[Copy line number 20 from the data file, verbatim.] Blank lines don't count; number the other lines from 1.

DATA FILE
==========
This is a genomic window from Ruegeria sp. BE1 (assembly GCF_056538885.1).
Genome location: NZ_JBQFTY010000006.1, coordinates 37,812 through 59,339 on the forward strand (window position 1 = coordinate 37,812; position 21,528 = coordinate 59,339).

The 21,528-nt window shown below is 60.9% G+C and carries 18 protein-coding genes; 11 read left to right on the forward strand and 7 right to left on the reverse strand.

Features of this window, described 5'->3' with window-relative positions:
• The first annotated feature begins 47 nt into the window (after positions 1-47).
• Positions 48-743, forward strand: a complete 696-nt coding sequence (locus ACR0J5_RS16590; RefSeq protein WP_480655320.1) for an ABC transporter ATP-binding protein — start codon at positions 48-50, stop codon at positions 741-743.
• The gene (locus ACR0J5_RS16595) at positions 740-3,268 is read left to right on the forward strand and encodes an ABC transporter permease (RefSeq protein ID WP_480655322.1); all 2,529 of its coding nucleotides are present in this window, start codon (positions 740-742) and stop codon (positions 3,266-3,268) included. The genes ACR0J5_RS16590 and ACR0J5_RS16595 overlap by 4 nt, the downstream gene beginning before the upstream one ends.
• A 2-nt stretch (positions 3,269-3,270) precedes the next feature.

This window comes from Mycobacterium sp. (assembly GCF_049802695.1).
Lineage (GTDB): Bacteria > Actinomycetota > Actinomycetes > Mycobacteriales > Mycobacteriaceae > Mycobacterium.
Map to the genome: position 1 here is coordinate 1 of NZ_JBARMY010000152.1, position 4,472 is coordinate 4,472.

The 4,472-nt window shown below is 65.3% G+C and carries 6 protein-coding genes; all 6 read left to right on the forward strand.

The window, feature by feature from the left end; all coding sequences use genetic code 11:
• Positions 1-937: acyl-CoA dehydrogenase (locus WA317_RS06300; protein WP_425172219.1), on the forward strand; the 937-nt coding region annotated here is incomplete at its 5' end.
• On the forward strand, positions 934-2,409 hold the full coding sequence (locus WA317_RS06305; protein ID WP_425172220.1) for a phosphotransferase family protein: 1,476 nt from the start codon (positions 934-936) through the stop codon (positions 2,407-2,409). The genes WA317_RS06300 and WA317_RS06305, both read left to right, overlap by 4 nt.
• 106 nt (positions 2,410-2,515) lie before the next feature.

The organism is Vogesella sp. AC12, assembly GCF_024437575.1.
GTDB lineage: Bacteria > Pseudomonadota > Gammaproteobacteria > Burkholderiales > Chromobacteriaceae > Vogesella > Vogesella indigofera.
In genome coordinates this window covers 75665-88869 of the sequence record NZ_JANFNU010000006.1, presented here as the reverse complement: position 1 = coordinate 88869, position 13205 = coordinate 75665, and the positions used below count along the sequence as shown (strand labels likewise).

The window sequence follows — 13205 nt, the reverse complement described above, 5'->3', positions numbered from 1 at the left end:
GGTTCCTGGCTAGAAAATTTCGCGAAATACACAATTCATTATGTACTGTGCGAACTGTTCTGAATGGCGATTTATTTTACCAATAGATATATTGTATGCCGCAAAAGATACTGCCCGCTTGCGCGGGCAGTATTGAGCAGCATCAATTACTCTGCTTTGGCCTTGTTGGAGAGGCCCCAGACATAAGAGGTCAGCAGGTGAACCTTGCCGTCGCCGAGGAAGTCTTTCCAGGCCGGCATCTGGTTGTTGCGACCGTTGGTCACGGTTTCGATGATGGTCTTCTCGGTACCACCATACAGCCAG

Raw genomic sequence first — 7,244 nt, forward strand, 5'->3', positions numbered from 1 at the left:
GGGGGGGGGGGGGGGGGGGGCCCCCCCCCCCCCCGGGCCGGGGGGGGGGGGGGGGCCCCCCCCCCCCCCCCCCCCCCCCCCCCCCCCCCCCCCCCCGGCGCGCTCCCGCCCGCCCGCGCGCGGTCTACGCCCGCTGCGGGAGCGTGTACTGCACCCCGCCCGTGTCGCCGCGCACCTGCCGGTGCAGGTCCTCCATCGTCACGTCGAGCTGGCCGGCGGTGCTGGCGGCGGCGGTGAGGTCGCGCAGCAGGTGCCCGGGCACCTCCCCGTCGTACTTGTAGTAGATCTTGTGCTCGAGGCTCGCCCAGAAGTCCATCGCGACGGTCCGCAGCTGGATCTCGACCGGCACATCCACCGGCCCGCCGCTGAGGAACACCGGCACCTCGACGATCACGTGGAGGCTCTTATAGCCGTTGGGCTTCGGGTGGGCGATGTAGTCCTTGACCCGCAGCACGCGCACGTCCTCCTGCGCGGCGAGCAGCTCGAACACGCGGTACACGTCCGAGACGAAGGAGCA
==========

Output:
The window sequence follows — 13205 nt, the reverse complement described above, 5'->3', positions numbered from 1 at the left end: